Figure 5: (a) Original images; (b) original results; (c) adversarial perturbations (×20 to show more clearly); (d) processed images; (e) new results.
Figure 6: Images processed by diverse methods of disturbing are detected by the detection framework based on Faster RCNN. Each two horizontal images compose a pair, respectively, representing processed images and the results from the detector.

In addition, we show the other ten trivial but interesting ways of modifying images to interfere with detection machines in Figure 6. We use PSNR (Peak Signal to Noise Ratio) to evaluate the visual quality of the processed images. These methods include both global and local modification. Local processing here is on the location of objects, rather than a random location.(i)Whether global mosaic in Figure 6(b), local mosaic in Figure 6(c), global blur (Gaussian blur here) in Figure 6(d), or local blur in Figure 6(e), compared to other ways, their PSNR value is a bit larger. This indicates that although the perturbation is not very considerable, the image gets disgustingly murky. People usually cannot endure viewing such images on the Web. Sadly, although people cannot bear it, the machine can still detect most objects correctly. Thus some smoothing filters (like mosaic or Gaussian blur) are unable to resist DNN-based detector. We think DNNs could compensate for the homogeneous loss of information; that is, once a certain pixel is determined, a small number of surrounding pixels are not very critical.(ii)As shown in Figures 6(f) and 6(g), an image with large Gaussian noise has poor quality judged by its low PSNR value. But the machine is also able to draw an almost correct conclusion. This shows that adding Gaussian noise is not a good way to deceive the detector, either.(iii)As for a large area of occlusion on key objects, whether black occlusion in Figure 6(h) or white occlusion in Figure 6(i), they both make the quality deteriorate drastically. In spite of a large amount of information loss, the detection result is still almost accurate surprisingly.(iv)From Figure 6(j), we can see that adjusting the image brightness to a fairly low level cannot resist the detector, either. It causes the greatest damage to the image simultaneously so that human eyes cannot see anything in the image at all. But the detector gives rather accurate results.(v)In order to make the machine unaware of the existence of objects in the image, another natural idea is to make objects become transparent in front of the machine. So we try to change its transparency and hide it in another image, as shown in Figure 6(k). And yet it still does not work.(vi)On the contrary, from Figure 6(l), we can see that our Stealth algorithm substantially has the smallest damage to image quality and it is also resistant to detection effectively. In order to better illustrate its effectiveness, we have carried out other larger-scale experiments which will be described next.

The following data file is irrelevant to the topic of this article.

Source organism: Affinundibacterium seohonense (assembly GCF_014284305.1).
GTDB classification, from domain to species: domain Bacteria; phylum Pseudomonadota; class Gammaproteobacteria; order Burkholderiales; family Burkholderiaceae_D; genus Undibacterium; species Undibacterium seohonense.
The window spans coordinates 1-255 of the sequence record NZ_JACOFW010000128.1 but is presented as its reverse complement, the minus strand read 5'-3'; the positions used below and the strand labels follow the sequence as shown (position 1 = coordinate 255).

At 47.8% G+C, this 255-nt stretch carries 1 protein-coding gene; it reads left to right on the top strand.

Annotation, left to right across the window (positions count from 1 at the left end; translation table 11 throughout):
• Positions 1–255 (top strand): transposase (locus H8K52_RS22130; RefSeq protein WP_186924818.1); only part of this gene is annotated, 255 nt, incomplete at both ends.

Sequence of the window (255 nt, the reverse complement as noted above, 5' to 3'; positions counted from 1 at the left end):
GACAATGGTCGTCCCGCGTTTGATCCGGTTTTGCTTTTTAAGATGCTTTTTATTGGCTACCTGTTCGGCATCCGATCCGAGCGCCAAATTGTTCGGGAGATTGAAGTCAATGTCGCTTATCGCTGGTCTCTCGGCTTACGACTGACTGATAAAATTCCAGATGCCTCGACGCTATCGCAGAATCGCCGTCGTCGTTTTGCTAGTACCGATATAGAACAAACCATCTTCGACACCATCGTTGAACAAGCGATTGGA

5.3. Privacy Insurance

In order to depict the degree of privacy protection in our algorithm, we define a parameter, cloak thickness , to weight the trap-door between privacy and visual quality. Users can tune this parameter to determine the adversarial disturbance intensity on each pixel. For a specific , the modification to each pixel is obviously uneven. What we need to do is multiplying by the gradient value of DNN backpropagation. This is equivalent to expanding the gradient of each pixel by times simultaneously, and it is considered as the final modification added to the image. Greater gradient value of pixel means further distance away from our target, so we need to add more adversarial interference on this pixel. Certainly, different values also influence the results. The added interference is proportional to value. The greater , the thicker the cloak the image is wearing, and the machine will be more blind to it. But, of course, the visual quality will go down.

We test on nearly 5000 images and calculate the using ZF-net and VGG-net, and the results can be found in Table 2. The 20 classes include airplane, bicycle, bird, boat, bottle, bus, car, cat, chair, cow, dining table, dog, horse, motorbike, person, potted plant, sheep, sofa, train, and tv monitor. Except for very few classes, the values of the vast majority are fairly high. This roughly means that we have successfully protected the users’ most information in images.

Table 2: Privacy insurance of each category after using Stealth algorithm on ZF-net and VGG-net.